Cryptography Stack Exchange is a question and answer site for software developers, mathematicians and others interested in cryptography. It's 100% free, no registration required.

Sign up
Here's how it works:
  1. Anybody can ask a question
  2. Anybody can answer
  3. The best answers are voted up and rise to the top

We have the following two-party protocol between Alice and Bob. Alice sends messages $m_1, m_2, \ldots \in_R \mathbb{Z}_n^*$ to Bob and Bob signs these values by calculating $v_1, v_2, \ldots \in_R \mathbb{Z}_n^*$ and $a_1 = \left( G \cdot H^{-v_1} \cdot K^{-m_1} \right)^{1/x}\ \bmod\ n$

$a_2 = \left( G \cdot H^{-v_2} \cdot K^{-m_2} \right)^{1/x}\ \bmod\ n$


$x$ is a prime and all values are public. Only $1/x$ is known by Bob because Bob knows the factorization of $n$. It is $a_i, G, H, K \in \mathbb{Z}_n^*$

Is is possible that...

(1) Alice can get $(1/x)$ or the factorization of $n$ by sending lots of messages $m_1, m_2, \ldots$ to Bob and analyse the pairs $(a_i, v_i, m_i)$?

(2) Alice can contruct her own pair $(a_i, v_i, m_i)$ without knowing the factorization of $n$.

I have found this algorithm in a paper and they choose $x$ randomly for each signing process. I ask myself, if it is really necessary to choose $x$ randomly, because finding a big prime number is relatively time-consuming. $v_i$ is under the control of Bob so the signed part between the brackets is always different. Is this enough or should the exponent $1/x$ also be different?

share|improve this question
How about linking the paper? – CodesInChaos Apr 14 '13 at 13:29
up vote 3 down vote accepted

Assuming that $x$ is odd, then the answer is no for number (1); to the best of our knowledge, the attacker would not be able to either compute (1/x) or factor N, even with a huge number of sets $(a_i, v_i, m_i)$, even if he got to select the $m_i$ (and even the $v_i$) values.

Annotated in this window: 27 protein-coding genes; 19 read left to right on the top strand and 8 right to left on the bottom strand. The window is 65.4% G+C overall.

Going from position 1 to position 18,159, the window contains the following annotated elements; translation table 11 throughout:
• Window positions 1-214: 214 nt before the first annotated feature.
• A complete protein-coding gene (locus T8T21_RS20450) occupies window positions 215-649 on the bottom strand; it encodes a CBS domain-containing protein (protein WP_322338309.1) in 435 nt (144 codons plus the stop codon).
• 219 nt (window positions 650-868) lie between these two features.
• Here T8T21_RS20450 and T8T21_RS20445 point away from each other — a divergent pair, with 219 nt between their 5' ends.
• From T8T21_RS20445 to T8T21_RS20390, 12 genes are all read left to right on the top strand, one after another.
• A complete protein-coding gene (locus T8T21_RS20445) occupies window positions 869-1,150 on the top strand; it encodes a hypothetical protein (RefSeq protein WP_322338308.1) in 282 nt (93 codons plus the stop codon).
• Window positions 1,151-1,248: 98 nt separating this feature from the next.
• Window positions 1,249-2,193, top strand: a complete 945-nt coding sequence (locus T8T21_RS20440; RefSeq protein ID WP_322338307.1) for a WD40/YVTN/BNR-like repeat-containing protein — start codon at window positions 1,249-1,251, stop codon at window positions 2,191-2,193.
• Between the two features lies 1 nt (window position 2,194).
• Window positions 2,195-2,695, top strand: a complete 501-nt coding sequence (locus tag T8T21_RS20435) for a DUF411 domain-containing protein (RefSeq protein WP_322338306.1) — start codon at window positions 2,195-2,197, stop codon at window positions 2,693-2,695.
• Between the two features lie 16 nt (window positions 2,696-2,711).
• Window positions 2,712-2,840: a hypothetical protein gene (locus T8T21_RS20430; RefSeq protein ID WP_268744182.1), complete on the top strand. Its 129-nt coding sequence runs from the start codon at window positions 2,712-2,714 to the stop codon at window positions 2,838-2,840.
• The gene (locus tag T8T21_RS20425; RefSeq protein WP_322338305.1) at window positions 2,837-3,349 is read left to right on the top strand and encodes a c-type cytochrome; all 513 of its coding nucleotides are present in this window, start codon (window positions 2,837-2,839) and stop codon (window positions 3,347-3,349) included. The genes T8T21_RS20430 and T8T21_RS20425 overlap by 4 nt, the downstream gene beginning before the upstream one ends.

This follows directly from the fact that no one knows how to factor an RSA number $n$ given an oracle that computes $F(z) = z^{1/x} \bmod n$ for odd $x$.

On the other hand, we have a definite yes for number (2); if an attacker gets two distinct valid triplet $(a_1, v_1, m_2)$, $(a_2, v_2, m_3)$, that is, with:

$a_1 = \left( G \cdot H^{-v_1} \cdot K^{-m_1} \right)^{1/x}\ \bmod\ n$

$a_2 = \left( G \cdot H^{-v_2} \cdot K^{-m_2} \right)^{1/x}\ \bmod\ n$

Then it is possible that he can construct a third triplet $(a_1^2 \cdot a_2^{-1}, 2v_1-v_2, 2m_1 - m_2)$; this will be a valid set as long as $2v_1-v_2$ and $2m_1-m_2$ are both in range; that will happen nontrivially often. Note that the attacker can compute $a_1^2 \cdot a_2^{-1}$ using $\bmod n$ arithmetic; he can't compute $2v_1-v_2$ using $\bmod \phi(n)$ arithmetic; he has to use standard subtraction, and hope the value is in range, where "in range" means "a value that the verifier will not reject as silly".

As for the expense of finding new prime values $x$ every iteration, the obvious question is "why do they need to be prime?". The only requirement that RSA places on $x$ is that it be relatively prime to both $p-1$ and $q-1$, where $p$ and $q$ are the prime factors of $n$. An easy way to handle this is during RSA key generation, you select $p$ and $q$ such that $p-1$ and $q-1$ have no small prime factors other than 2. If you ensure that neither $p-1$ nor $q-1$ have any odd factors less than $2^{k}$, and you select odd values of $x$ less than $2^{k}$, then that value of $x$ will always work, even if it is composite. On the other hand, perhaps there is something that this protocol needs besides "RSA works"; the paper discussing this protocol might mention any such concern.

share|improve this answer
your answer really, really helps! Thanks a lot!!! The paper is about the CL-protocol ( They choose $n$ as a safe prime product, so you are right in general. What I still don't get is why they say, that the exponent (in the paper they call it $e$ instead of $x$) must be prime. – user4811 Apr 14 '13 at 23:16
@user4811: they may be concerned that if you used a large number of smooth x values ("smooth" means that the have no large prime factors), an attacker might be able to combine them (by finding groups of x values with common factors). This would be trickier than the problem with constant x; however, it might be doable. – poncho Apr 16 '13 at 15:19

Your Answer


By posting your answer, you agree to the privacy policy and terms of service.

Not the answer you're looking for? Browse other questions tagged or ask your own question.